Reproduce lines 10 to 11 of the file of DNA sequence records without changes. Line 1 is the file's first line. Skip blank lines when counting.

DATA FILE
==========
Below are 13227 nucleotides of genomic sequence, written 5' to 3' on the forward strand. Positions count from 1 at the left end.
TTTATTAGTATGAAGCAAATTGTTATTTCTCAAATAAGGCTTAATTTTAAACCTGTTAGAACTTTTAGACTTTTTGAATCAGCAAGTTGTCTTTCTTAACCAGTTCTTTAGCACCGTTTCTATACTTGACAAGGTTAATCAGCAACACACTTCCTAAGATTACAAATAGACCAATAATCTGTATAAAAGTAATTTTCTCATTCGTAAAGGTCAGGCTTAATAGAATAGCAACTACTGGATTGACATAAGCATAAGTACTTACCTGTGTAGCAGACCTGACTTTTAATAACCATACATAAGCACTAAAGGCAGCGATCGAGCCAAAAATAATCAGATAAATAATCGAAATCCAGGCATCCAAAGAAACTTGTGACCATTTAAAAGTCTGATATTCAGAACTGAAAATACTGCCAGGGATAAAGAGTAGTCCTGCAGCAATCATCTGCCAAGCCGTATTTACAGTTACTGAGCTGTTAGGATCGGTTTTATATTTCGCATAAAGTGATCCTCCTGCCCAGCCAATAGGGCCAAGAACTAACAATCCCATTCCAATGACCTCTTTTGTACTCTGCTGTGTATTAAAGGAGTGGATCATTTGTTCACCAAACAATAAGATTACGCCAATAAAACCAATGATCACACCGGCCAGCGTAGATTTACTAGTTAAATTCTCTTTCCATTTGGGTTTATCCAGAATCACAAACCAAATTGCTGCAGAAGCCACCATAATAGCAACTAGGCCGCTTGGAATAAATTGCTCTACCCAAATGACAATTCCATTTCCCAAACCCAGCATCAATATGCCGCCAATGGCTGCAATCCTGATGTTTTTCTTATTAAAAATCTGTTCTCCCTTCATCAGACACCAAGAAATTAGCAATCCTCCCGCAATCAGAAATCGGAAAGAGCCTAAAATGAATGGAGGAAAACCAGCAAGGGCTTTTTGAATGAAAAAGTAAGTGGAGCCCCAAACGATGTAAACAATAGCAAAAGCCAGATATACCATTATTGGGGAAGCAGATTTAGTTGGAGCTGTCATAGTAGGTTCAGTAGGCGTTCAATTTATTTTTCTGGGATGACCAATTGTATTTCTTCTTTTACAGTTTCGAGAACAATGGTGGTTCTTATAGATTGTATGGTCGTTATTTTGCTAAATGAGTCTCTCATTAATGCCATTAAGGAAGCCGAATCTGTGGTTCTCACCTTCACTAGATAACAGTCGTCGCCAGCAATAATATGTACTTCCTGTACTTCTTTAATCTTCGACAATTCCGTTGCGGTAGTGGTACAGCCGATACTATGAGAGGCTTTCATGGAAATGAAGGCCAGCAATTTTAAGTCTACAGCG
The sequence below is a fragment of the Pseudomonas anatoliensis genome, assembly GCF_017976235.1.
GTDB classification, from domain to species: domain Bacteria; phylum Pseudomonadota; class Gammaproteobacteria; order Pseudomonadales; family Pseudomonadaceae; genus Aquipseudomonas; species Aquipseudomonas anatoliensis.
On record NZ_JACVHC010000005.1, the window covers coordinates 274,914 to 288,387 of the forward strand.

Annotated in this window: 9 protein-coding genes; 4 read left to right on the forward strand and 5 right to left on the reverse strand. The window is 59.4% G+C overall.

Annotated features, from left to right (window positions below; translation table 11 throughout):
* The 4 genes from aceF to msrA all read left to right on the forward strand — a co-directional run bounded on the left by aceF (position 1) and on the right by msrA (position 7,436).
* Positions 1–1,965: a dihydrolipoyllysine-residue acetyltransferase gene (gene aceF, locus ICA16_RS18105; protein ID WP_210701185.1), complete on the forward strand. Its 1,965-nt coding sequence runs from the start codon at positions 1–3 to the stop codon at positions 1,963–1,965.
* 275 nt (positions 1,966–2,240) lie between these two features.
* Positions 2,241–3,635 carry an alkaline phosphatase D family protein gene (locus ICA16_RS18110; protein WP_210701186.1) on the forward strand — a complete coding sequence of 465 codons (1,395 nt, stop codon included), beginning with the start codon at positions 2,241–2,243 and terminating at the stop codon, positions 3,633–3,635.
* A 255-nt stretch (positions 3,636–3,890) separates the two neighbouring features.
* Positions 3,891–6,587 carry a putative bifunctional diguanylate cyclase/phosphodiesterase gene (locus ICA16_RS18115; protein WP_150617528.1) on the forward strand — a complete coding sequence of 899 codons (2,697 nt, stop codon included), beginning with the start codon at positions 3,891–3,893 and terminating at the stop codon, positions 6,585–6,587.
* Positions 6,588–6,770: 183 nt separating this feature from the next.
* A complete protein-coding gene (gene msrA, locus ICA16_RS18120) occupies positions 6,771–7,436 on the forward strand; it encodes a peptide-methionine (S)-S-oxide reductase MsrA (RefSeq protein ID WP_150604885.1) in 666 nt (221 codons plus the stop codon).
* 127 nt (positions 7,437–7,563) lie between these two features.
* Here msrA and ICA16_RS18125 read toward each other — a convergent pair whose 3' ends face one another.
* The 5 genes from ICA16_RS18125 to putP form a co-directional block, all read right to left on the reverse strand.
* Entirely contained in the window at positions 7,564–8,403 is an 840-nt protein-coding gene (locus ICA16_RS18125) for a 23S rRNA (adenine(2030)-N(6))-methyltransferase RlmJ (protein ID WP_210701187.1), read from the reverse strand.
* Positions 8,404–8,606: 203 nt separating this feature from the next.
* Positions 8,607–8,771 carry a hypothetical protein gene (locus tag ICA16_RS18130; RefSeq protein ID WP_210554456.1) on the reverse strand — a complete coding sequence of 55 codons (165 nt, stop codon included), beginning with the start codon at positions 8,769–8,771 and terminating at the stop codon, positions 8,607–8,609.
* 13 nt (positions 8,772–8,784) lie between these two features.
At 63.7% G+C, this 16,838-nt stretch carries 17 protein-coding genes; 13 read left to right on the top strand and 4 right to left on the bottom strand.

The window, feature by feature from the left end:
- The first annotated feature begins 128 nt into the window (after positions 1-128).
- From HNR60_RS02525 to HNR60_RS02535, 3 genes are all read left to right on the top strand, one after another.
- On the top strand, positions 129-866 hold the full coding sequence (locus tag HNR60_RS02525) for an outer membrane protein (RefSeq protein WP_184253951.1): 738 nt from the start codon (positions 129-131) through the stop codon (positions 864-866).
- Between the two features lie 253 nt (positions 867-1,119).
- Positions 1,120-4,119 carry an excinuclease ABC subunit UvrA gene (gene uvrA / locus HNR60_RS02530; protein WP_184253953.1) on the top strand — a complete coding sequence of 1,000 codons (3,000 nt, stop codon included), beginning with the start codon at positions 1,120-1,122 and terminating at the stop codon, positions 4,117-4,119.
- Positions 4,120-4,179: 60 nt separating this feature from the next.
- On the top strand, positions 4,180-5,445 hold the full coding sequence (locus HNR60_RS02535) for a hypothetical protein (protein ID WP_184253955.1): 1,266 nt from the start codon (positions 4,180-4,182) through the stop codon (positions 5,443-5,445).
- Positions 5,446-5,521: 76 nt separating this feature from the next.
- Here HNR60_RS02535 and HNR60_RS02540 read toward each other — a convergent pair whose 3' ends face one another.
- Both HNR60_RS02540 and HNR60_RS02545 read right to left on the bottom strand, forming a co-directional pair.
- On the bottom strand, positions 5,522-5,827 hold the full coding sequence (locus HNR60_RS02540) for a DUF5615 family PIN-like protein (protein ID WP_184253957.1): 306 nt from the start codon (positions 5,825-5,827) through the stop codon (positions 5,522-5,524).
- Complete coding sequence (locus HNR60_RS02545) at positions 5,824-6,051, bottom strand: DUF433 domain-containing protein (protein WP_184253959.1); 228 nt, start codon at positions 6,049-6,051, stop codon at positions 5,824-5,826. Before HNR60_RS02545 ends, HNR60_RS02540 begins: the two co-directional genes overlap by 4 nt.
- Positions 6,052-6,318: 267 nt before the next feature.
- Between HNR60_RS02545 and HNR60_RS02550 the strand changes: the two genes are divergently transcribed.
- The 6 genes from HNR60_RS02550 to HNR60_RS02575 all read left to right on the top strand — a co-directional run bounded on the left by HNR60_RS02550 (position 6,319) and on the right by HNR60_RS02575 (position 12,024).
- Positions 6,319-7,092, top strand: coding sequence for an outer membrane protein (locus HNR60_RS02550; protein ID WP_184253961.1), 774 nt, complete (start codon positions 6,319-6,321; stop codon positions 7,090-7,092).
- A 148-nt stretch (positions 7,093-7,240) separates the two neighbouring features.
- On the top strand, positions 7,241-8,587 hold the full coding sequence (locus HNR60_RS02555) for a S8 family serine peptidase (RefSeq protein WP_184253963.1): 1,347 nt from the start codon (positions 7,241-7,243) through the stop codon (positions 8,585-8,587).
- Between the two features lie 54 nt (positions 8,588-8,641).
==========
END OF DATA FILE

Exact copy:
* 275 nt (positions 1,966–2,240) lie between these two features.
* Positions 2,241–3,635 carry an alkaline phosphatase D family protein gene (locus ICA16_RS18110; protein WP_210701186.1) on the forward strand — a complete coding sequence of 465 codons (1,395 nt, stop codon included), beginning with the start codon at positions 2,241–2,243 and terminating at the stop codon, positions 3,633–3,635.